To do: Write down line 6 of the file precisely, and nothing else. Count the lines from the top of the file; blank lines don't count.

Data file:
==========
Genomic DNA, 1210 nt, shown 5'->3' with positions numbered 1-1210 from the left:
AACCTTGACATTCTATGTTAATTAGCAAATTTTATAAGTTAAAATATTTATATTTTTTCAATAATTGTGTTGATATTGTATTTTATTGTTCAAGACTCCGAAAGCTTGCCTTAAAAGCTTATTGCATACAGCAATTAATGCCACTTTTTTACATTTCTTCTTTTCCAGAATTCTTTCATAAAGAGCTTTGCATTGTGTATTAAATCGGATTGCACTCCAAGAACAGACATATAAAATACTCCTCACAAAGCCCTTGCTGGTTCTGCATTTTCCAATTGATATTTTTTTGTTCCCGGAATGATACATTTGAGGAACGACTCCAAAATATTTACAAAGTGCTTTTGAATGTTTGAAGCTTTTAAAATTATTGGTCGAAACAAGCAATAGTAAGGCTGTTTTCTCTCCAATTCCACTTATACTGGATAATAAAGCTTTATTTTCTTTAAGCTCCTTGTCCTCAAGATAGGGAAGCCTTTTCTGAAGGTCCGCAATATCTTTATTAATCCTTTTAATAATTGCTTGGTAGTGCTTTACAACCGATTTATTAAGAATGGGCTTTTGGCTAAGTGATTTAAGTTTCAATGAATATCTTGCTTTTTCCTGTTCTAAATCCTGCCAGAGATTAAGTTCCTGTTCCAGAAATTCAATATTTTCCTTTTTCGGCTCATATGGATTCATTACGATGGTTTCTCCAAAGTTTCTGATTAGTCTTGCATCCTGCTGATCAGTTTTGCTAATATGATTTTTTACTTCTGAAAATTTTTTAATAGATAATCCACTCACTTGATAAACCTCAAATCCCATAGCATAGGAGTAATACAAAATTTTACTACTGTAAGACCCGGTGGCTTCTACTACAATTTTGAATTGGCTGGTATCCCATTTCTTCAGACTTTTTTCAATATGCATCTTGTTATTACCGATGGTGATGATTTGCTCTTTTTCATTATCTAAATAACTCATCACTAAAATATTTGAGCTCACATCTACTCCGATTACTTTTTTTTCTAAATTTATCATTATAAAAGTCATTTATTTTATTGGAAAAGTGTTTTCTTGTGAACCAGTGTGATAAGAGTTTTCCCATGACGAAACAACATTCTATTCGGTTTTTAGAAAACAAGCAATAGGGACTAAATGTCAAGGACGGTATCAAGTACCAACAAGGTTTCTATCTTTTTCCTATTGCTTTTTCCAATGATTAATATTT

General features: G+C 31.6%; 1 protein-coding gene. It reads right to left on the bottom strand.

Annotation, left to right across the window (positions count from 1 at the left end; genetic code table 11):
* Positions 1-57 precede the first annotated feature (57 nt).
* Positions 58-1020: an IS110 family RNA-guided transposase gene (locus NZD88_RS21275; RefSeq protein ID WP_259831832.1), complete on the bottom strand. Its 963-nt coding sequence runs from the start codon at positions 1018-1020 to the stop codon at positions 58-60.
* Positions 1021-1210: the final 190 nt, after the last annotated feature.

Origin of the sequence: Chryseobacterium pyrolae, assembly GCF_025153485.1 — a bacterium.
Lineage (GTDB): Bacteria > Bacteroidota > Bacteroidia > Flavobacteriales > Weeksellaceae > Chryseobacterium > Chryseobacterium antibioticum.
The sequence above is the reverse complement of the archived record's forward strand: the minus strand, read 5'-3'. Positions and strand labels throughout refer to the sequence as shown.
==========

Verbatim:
* Positions 58-1020: an IS110 family RNA-guided transposase gene (locus NZD88_RS21275; RefSeq protein ID WP_259831832.1), complete on the bottom strand. Its 963-nt coding sequence runs from the start codon at positions 1018-1020 to the stop codon at positions 58-60.